In this two part series we focus on disabled writers who are creating new networks, new ways of bringing the writings of disabled people into the world. Last week in Part 1 we looked at #OwnVoices, the Disability Visibility Project, the Deaf Poet’s Society. This week in Part 2 we look at Disabled Writers, The Federation of Disabled Bloggers, Media Dis & Dat and Disability in KidLit.
Mainstream media notably lacks disability content. Far too often news coverage of disability usually varies from mildly bad to horrific. National publications still regularly use offensive language such as “wheelchair bound.” As s.e. smith points out in the first Disabled Writers blog post:
“Nondisabled people, as well as newly disabled individuals or people who have been isolated from disability culture, get their cues about disability from the media. Right now, those cues are bad. That needs to stop.”
Disabled Writers works to change the landscape of journalism by creating a network of trained, professional journalists who live in disability communities and let the journalism world know about them. The dream, as shared by s.e. smith:
“This project is not simply about creating a database of disabled people and encouraging members of the media to use the rich wealth of resources at their disposal, including experts with immense breadth of knowledge in a variety of fields. It is also explicitly about fostering opportunity through providing people with sponsorship and skills sharing.”
Disabled Writers partnered with two powerhouses: Vilissa Thompson of Ramp Your Voice! and Alice Wong of the Disability Visibility Project to address the far-too-often white-focus of disability projects:
“We are concerned about the lack of disability representation in media and pop culture, particularly with respect to multiply marginalized disabled people, such as disabled women of color and the transgender disability community.”
I snuck in this resource this week because it’s under the radar and oh-so-useful. Sharing her love of Star Trek, Meriah Nichols named the Facebook group The Federation of Disabled Bloggers. She even put this photo as the group’s image.
Meriah is a disabled person and a parent of a disabled person with many blogs including With a Little Moxie but now primarily blogs at her self-named site.
With over 740 members, The Federation of Disabled Bloggers provides an important site of sharing information and resources. The group is set up by and for bloggers with disabilities and the purpose is for: “connecting on disability-related issues, writing, blogging, vlogging, podcasting, and communication.”
Beth Haller and Media Dis-n-Dat
For many of us Beth Haller is the godmother of disability news. Not that she writes the news but that she collects so much of it. Although she currently only posts on Media Dis-n-Dat a few times a week, there are over 12,000 blog posts often with multiple news articles in each one.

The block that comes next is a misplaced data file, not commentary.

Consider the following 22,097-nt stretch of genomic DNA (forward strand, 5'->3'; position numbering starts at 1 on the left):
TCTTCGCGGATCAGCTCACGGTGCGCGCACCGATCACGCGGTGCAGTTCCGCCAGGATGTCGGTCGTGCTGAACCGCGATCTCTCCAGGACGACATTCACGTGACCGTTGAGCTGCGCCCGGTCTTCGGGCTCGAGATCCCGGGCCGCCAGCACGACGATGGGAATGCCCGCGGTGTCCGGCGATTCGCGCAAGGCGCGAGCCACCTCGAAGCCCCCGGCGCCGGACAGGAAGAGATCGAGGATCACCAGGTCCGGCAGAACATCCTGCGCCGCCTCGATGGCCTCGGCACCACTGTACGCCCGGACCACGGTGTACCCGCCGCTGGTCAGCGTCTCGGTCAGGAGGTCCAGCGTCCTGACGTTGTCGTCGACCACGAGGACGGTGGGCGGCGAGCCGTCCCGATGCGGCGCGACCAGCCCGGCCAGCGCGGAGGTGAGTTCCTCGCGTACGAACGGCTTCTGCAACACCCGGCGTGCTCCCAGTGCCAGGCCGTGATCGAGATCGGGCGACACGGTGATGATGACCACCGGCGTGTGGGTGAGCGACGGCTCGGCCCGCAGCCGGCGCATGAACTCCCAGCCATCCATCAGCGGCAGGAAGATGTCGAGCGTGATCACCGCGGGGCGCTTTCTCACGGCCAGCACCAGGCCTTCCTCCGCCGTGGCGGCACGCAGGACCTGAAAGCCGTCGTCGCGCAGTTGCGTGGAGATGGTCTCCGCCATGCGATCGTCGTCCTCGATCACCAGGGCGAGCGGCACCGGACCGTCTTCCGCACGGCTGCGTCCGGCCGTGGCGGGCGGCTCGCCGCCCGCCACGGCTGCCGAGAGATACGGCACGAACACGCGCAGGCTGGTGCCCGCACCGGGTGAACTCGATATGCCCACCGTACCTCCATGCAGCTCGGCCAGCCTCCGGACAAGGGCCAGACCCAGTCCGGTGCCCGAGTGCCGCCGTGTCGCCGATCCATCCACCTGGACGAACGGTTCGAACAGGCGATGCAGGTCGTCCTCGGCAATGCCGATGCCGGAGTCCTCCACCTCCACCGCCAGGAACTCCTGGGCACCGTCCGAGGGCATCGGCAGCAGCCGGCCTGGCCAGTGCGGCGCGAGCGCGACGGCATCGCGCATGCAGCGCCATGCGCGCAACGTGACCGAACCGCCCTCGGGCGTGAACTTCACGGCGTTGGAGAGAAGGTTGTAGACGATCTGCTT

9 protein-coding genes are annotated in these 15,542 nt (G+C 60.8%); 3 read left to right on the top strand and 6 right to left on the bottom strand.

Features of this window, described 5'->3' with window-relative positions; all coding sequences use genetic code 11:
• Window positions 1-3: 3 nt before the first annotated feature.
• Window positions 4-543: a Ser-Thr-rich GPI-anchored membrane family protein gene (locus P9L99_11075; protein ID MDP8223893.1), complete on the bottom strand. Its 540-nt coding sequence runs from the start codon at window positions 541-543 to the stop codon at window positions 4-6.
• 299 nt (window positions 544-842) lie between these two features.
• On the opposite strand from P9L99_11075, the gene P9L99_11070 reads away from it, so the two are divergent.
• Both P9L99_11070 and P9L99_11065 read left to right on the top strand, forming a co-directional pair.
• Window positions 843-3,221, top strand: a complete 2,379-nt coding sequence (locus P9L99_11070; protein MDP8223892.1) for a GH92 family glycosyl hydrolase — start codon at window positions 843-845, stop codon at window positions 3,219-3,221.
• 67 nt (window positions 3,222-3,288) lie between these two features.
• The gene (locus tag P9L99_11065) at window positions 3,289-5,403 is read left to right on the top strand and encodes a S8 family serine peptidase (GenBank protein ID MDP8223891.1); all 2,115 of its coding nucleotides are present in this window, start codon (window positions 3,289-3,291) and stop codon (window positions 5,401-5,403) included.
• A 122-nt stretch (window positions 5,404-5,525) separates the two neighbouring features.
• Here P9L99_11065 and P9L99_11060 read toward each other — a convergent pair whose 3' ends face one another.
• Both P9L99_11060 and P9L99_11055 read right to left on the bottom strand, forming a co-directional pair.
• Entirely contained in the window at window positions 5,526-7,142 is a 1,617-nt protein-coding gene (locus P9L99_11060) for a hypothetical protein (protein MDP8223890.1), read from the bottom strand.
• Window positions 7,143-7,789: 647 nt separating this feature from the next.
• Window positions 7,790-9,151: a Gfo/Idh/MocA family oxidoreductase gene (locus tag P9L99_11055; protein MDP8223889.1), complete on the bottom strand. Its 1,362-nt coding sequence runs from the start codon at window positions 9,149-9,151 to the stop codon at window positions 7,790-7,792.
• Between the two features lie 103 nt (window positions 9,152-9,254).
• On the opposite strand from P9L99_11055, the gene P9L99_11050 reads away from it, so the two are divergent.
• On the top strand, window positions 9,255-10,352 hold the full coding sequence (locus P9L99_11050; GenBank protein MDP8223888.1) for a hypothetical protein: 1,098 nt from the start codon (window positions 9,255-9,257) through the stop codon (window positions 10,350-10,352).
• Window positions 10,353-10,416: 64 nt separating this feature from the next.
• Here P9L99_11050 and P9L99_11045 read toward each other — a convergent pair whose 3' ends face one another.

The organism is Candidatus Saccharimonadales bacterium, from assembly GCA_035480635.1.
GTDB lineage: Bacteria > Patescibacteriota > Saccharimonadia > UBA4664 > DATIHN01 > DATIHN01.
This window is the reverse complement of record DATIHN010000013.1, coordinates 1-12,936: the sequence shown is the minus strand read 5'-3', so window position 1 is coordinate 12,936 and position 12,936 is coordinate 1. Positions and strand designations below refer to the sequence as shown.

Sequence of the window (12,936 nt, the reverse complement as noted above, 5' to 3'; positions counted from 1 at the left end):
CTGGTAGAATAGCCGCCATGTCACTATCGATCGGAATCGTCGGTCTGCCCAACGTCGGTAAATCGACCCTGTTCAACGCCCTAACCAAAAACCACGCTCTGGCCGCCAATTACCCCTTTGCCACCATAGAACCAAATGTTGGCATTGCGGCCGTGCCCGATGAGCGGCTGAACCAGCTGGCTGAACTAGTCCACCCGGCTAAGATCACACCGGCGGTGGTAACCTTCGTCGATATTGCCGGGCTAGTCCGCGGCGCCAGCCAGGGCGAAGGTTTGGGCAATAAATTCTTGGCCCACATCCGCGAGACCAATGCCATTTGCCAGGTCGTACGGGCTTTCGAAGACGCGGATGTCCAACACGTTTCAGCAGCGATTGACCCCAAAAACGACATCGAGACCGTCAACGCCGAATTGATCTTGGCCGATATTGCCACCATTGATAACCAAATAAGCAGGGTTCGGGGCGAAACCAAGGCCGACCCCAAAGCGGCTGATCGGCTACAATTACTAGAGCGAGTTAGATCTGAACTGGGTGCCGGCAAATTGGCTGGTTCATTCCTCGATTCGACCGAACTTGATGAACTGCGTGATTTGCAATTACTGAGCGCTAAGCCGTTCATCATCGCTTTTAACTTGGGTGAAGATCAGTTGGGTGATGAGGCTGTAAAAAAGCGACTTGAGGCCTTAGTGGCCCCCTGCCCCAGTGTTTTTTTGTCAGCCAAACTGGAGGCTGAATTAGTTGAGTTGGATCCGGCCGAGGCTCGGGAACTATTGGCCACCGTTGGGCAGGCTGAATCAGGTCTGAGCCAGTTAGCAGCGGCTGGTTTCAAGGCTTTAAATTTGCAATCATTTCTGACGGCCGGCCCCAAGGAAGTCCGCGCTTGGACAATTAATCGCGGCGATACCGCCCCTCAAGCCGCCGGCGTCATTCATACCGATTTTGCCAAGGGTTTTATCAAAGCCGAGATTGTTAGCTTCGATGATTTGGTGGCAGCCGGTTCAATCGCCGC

At Media Dis-n-Dat “The focus of this blog is the news and entertainment media and people with disabilities. . . .the good, the bad and the mediocre. [Media Dis-n-Dat is] a database of news and information about people with disabilities and disability issues.”
Beth collected a lot of her research on media and disability issues into her 2010 book Representing Disability in an Ableist World: Essays on Mass Media, published by the Avocado Press.
Beth collects a wide range of news pieces from around the world. This week she brought together a national report on the absence of disabled actors on television, including this stunning statistic: “about 20% of Americans have a disability, only 1.7% of all the characters portrayed on TV last season were visibly disabled…an astonishing 95% of characters with disabilities on TV are played by non-disabled actors.”
Wide-ranging, always informative and full of useful information.
“Disability in Kidlit is dedicated to discussing the portrayal of disability in middle grade and young adult literature. We publish articles, reviews, interviews, and discussions examining this topic from various angles—and always from the disabled perspective.”
Their “Content” section is a treasure trove of knowledge:
- 111 Young Adult/Middle Grade disability-related book reviews
- 16 discussions (example: Romanticizing Mental Illness),
- 23 interviews
- 18 articles about disability tropes (example: Narrative Devices and the Autism Voice)4e
- 8 articles on school experiences (example: Chronic Illness and the Friend Factor)
- 51 articles on various other topics (example: Magical Erasure of Disability in SFF [science fiction / fantasy])
Disability in Kid Lit is a resource that belongs on every writer and reader’s list.